WHAT: It’s incredibly important to tell the customer exactly what they’re getting. “WHAT” should certainly be included in your marketing materials. However, it should play second fiddle to other information you should share with your target audience.
Yup, I just busted the bubble of a few folks who created an entire presence around WHAT their product is. Sorry. Keep reading, I’ll tell you how to fix it.
WHERE: Where customers can find your products is also important. There are certainly times when location is a determining factor in a purchasing decision. “WHERE” is usually most important if the customer has already made a decision to buy and all locations were comparable in price. Therefore, the most convenient location wins that customer. “Where” is likely to be the least influential factor if there are multiple local outlets for your product or service.
WHY: Allow me to clarify what I mean by “WHY.” It is not about why you are great or why your product or service rocks. If you’re reading this, you’re a pretty cool person and we already know that your products and services rock the market!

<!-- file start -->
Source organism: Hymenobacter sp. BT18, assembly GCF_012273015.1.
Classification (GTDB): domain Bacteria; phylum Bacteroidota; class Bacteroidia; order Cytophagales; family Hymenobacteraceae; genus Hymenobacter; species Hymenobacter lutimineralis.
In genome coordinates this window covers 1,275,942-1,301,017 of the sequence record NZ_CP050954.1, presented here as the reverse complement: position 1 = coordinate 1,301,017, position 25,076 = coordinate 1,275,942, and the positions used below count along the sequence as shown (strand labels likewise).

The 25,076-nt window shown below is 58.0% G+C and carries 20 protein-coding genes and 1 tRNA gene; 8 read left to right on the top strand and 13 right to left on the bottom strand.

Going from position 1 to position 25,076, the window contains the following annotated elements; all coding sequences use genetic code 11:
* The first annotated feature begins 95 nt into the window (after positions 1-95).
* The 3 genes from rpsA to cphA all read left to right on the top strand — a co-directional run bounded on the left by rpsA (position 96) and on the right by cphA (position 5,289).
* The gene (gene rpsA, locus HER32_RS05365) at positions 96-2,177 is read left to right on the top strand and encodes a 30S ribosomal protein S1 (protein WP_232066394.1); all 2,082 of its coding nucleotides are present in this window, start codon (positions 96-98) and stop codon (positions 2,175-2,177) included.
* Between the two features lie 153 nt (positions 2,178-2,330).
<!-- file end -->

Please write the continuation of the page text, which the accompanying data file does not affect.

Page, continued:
When I say “WHY,” I mean why would the consumer want to buy from you? How will it make them feel? What problem will it solve in their lives? Why is this the solution they’ve been looking for?
When you paint the picture of how your brand/product/service etc. will touch the life of your customer, they will then start to form an emotional connection with you. People buy from those that they know, like and trust. By connecting with your audience (potential customers) you begin to develop the “know-and-like” relationship. (tweet this) People like solution providers. Earning their trust comes later over time when you deliver quality products that actually deliver on the claims you make.
Ammie’s Assignment: Review your marketing copy. Are you presenting your brand/product/service as a solution to your target market’s needs? If not, spend some time revising your content so that it’s customer-centric and addresses the WHY first.